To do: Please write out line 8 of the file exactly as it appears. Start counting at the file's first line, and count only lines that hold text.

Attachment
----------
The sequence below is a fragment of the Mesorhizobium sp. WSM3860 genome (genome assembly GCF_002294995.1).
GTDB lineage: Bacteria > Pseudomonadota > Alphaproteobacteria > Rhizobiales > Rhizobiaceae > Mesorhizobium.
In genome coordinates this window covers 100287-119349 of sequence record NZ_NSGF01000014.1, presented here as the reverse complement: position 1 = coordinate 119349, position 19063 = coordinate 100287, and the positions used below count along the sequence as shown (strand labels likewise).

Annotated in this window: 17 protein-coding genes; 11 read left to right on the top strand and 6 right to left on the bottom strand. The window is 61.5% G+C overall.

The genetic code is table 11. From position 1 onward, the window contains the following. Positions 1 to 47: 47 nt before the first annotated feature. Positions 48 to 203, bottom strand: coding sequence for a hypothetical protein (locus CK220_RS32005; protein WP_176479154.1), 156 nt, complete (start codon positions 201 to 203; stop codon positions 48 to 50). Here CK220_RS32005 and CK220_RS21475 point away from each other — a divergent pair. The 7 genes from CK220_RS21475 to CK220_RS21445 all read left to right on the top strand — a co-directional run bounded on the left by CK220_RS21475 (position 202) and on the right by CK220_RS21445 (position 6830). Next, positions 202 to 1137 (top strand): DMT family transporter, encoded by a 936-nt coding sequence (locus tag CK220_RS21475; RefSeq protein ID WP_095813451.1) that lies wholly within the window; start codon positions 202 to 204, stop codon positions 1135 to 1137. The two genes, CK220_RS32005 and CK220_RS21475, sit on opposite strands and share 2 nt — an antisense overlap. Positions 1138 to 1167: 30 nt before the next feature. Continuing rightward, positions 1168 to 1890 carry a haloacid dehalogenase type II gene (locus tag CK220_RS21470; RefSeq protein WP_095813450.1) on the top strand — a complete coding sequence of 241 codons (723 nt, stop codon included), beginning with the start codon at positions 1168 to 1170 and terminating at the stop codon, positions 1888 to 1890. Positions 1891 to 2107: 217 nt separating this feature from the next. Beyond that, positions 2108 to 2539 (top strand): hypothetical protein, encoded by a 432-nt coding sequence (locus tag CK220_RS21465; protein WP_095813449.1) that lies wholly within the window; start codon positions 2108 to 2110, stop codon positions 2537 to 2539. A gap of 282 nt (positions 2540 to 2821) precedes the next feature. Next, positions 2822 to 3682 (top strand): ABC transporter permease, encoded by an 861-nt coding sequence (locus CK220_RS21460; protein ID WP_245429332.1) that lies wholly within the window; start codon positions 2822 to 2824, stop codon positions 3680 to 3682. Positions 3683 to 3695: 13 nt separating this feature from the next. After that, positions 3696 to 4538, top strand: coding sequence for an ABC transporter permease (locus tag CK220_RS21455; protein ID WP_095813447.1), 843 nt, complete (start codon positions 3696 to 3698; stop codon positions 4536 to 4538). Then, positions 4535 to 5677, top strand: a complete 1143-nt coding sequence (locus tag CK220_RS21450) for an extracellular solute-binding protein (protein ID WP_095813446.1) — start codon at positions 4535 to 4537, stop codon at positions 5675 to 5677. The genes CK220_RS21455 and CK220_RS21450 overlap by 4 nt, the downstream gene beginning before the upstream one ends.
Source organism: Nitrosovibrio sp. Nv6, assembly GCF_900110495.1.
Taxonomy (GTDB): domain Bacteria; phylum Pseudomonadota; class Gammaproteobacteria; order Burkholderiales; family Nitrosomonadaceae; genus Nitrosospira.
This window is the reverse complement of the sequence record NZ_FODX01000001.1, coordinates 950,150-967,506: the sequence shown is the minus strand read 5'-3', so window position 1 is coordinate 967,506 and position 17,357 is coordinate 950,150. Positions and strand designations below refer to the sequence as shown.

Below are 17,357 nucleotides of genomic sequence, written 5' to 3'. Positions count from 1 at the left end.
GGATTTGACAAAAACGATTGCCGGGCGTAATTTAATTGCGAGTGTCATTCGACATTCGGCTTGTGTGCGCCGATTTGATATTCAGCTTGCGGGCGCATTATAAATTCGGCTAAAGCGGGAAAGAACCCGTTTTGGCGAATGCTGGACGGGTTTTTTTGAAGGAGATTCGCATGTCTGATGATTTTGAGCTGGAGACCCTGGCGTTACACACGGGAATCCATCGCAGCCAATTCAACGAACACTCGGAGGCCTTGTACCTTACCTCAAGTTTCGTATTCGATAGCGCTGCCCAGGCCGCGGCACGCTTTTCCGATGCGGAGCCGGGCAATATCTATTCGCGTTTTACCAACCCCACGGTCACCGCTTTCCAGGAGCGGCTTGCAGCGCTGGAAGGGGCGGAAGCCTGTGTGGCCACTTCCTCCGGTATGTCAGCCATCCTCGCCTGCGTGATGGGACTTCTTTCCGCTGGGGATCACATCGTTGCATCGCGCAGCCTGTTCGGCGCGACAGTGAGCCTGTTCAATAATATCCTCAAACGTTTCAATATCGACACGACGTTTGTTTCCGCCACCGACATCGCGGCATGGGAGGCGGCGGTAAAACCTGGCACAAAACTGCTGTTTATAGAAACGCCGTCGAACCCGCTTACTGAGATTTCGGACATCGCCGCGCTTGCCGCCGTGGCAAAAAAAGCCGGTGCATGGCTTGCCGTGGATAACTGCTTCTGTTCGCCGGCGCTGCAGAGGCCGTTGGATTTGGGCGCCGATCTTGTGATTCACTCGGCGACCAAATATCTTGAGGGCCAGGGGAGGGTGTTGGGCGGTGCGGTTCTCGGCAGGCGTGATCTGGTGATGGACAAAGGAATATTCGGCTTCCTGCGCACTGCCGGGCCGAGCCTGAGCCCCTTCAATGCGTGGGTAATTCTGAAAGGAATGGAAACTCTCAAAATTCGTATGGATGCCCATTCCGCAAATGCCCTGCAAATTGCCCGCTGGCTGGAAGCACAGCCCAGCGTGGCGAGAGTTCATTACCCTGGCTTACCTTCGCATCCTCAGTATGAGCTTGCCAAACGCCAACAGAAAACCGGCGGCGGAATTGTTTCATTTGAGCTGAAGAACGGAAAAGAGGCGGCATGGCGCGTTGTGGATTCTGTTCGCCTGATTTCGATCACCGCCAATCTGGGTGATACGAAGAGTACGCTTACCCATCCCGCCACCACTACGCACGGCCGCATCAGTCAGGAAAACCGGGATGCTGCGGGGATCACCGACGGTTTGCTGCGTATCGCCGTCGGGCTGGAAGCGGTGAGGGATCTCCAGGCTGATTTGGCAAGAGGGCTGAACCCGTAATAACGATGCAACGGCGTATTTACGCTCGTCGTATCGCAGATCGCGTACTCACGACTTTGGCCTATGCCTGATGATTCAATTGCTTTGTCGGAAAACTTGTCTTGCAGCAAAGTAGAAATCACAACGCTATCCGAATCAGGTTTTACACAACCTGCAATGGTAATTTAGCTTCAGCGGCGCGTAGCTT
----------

This window is the reverse complement of the sequence record NZ_FODX01000001.1, coordinates 950,150-967,506: the sequence shown is the minus strand read 5'-3', so window position 1 is coordinate 967,506 and position 17,357 is coordinate 950,150. Positions and strand designations below refer to the sequence as shown.